...getting the same amount of money. Second of all, many markets haven't experienced appreciation for 15 years, the last time a lot of our market experienced appreciation was 15 years ago, we should have appreciation. The, the other thing that's happening is major demographic of the millennials, so the millennials are the largest generation ever the baby boomers were the largest generation and they populated the millennials. And the millennials are going to settle down faster than everybody anticipated. Everybody thought, oh, they're going to do that urban city living for a long time, well COVID changed all that, I'm telling you, even my son who's Mr. Urban, just bought a house...

Umar Hameed 16:48

Karen Briscoe 16:50
...on an acre in a suburb, so that is huge, because we anticipated that household formation. And the millennials are forming households in droves are like, "Well, I gotta be, you know, home, I want to be home with the person I love and I want to get my dog and I want to go ahead and nest," and they're nesting in droves. So this is going to last because the millennials are big, big generation, so it's going to be to me a lot like what happened when the baby boomers were populating when they were having children. And I think the millennials will have children because again, they're like I, if I'm going to stay at home, I'm going to go do some fun days, and so I anticipate that it's going to last for a while. Now, what is going to shift it? And the same thing that shifts all markets, supply and demand supply and demand is like gravity. So currently, supply is at an all time historic low. Others the main reasons is during, but the main reason is the market lost three months last spring, so three months is wit of the spring market, you know, March, April, May, and in the half of June, that people were not putting their houses on the market, they were only moving if there was a very, you know, human critical need, right? And so, to...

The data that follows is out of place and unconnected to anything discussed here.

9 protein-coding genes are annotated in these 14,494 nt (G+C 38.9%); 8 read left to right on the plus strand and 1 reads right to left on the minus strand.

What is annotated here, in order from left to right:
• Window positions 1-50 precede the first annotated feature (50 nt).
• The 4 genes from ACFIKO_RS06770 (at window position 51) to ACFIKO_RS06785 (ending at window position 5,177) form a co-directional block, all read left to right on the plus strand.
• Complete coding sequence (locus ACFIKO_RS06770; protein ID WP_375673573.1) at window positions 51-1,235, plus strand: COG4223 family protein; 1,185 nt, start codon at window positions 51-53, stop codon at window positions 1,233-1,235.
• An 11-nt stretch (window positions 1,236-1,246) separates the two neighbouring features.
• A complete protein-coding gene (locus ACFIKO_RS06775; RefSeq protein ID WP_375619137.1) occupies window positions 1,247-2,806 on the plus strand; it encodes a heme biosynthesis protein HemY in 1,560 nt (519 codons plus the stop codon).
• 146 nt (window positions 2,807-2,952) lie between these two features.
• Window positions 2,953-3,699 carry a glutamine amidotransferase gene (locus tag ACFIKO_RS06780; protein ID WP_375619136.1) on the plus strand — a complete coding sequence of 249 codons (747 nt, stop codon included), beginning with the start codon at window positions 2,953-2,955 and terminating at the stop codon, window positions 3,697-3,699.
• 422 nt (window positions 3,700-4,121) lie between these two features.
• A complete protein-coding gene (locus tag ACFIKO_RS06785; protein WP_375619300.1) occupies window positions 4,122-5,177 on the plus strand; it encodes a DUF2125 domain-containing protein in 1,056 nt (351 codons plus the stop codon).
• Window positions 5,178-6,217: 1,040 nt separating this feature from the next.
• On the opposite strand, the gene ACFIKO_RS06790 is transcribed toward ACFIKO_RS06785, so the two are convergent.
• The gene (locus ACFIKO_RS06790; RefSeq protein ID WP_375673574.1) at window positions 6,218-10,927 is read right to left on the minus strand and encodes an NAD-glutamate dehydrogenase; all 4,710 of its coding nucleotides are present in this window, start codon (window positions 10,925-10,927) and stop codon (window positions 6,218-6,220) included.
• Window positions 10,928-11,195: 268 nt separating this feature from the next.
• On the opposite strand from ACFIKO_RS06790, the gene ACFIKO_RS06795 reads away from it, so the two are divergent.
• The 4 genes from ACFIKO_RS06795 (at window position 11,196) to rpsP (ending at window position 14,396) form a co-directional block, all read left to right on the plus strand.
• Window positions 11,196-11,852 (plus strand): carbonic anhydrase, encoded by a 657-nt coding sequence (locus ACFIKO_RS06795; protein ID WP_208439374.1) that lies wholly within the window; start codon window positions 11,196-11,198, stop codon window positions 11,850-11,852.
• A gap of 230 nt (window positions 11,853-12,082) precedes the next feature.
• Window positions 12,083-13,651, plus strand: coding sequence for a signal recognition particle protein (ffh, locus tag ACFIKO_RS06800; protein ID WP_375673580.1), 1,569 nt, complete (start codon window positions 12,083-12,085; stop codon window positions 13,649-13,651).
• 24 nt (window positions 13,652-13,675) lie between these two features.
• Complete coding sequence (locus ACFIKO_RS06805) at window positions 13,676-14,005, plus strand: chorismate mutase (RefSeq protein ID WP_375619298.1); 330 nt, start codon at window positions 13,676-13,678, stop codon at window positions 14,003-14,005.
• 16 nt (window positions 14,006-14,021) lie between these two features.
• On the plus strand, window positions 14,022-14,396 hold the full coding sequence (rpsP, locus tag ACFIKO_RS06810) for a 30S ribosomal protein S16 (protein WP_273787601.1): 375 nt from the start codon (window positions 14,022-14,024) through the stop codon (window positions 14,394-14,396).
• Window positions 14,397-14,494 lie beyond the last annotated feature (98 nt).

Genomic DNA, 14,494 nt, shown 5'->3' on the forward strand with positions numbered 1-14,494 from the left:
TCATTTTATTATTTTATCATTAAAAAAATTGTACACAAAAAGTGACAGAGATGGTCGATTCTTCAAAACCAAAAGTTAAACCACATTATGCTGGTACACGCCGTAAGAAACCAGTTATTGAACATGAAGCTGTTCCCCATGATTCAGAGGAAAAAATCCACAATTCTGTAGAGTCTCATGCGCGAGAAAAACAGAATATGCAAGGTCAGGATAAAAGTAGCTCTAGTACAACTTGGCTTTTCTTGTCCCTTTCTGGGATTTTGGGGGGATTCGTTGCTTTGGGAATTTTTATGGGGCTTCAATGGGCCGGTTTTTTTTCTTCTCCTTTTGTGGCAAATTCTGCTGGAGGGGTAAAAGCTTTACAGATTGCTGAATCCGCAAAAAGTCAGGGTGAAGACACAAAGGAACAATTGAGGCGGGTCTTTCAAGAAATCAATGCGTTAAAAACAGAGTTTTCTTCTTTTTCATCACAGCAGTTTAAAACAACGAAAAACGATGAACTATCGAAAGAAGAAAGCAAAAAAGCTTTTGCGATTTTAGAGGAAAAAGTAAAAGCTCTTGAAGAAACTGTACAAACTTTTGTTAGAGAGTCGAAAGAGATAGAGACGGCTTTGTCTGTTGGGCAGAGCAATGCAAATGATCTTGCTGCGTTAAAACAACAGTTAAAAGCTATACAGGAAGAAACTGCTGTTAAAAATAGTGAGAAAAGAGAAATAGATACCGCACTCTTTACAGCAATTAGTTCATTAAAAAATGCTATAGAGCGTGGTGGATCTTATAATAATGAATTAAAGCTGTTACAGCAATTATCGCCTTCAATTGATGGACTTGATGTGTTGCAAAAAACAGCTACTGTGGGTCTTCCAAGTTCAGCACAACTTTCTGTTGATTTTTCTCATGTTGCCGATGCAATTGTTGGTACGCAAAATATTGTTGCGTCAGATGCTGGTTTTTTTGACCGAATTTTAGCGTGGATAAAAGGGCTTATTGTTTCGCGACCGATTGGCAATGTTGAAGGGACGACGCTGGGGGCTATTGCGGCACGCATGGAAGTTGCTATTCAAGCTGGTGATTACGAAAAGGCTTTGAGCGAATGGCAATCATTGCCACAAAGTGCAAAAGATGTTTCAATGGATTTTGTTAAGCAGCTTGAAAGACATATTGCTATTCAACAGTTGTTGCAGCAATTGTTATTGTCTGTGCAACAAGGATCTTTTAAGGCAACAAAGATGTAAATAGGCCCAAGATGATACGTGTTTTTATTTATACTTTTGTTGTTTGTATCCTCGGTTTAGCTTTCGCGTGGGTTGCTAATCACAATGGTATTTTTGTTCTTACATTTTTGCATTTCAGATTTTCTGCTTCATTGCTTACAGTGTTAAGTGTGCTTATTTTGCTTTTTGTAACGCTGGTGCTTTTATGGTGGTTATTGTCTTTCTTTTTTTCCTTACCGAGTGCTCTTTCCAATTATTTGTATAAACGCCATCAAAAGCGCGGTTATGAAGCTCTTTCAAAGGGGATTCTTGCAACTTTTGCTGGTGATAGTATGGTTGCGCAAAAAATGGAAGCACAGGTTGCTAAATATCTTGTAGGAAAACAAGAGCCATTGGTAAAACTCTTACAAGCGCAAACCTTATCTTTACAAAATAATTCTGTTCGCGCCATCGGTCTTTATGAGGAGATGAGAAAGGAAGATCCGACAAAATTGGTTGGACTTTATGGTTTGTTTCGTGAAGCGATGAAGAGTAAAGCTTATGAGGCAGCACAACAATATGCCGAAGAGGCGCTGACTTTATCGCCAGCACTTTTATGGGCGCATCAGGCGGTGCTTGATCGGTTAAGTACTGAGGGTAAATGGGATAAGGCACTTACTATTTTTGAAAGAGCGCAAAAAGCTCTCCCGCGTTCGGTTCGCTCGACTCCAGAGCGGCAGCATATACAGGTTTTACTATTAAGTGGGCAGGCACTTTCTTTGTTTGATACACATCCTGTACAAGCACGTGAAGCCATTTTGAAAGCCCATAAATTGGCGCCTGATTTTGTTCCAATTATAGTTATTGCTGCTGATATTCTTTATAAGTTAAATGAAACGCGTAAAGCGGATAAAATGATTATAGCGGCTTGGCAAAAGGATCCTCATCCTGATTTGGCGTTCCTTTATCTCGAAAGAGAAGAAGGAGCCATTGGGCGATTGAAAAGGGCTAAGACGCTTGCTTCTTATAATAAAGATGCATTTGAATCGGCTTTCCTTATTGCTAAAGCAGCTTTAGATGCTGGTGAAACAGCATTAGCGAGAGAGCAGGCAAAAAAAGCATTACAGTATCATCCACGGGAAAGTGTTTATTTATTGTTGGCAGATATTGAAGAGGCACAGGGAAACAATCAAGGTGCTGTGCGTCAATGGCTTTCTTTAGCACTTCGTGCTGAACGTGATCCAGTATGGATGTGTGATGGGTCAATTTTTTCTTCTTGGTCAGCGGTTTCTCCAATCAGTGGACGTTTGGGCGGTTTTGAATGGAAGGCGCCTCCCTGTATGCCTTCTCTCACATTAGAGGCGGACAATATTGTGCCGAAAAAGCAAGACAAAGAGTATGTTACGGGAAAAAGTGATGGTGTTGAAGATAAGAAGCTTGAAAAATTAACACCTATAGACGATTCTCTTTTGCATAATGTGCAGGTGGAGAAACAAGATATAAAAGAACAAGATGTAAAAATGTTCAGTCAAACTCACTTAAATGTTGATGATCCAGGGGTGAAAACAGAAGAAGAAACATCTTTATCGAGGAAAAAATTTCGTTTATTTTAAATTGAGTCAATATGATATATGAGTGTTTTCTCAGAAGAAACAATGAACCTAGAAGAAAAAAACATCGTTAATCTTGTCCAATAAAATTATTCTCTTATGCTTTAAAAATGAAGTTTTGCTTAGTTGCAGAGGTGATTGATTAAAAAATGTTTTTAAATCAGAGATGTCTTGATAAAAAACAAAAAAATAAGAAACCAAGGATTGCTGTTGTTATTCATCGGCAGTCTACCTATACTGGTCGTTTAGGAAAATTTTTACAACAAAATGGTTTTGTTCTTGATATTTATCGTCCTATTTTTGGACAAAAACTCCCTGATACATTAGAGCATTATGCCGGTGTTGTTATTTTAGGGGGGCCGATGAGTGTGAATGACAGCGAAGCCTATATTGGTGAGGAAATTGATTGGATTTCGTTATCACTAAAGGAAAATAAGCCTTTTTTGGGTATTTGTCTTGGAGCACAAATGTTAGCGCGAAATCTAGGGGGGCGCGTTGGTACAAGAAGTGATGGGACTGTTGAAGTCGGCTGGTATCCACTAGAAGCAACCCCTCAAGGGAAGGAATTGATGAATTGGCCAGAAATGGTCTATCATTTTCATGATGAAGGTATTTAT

Umar Hameed 18:54

Karen Briscoe 18:54
...get those people to move, required, you know, something pretty dramatic in their life. So we, we need, first of all to catch up from that lost inventory and then we need more people to move all the other end of the spectrum on the demographics is the seniors. And I've talked to a number of seniors and they're just not going to go to assisted living made at this point, they would probably in their lifecycle be going to some sort of group housing. Now they may end up we're seeing a lot of people moving in with family, which has meaning a bigger house or some sort of accommodations, but they're they're not moving at the levels that they normally do. And so that's slowing down inventory, people putting their houses on the market that would have been putting their houses on the market. So when you start to see it so first of all you want to balance market obviously which would be a six month supply, whatever, you know type of product and location and pricing. Then when you start to see that there's more supply and demand and it consistently more supply demand, then that's when it's gonna start to shift. And that's what I look for I track it...

Umar Hameed 20:10

Karen Briscoe 20:10
...on a monthly, I'm always looking at the market and seeing which way it's going in and that's future casting, and anybody can do it. And it's, it's very powerful to see and then advise the people that that I work with.

Umar Hameed 20:25
Brilliant. Karen, thank you so much for being on the show, really enjoyed our conversation. And I see you have Rosie the Riveter behind you on the wall,

Karen Briscoe 20:33
I do.

Umar Hameed 20:34
which is, you know, what's amazing is all the newer generations will not know who that is. And, and yeah, and the same thing is gonna happen to them stuff that they know three generations later, it will be like, "Tyler who?" But Karen, thank you so much for being on the show, we're gonna put all your connections to your website, your books, your social media on the show notes. Any last piece of advice you want to leave people in February 2021?

Karen Briscoe 21:03
Well, I'm glad that you pointed out Rosie's poster because it's there for a reason and that is if I can do it, you can too.

Umar Hameed 21:10
Brilliant. Thanks so much Karen and I'm looking forward to our next conversation.

Umar Hameed 21:18
If you enjoyed this episode, please go to iTunes and leave a five-star rating. And if you're looking for more tools, go to my website at nolimitsselling.com. I've got a free mind training course there, that's going to teach you some insights from the world of Neuro-Linguistic Programming and that is the fastest way to get better results.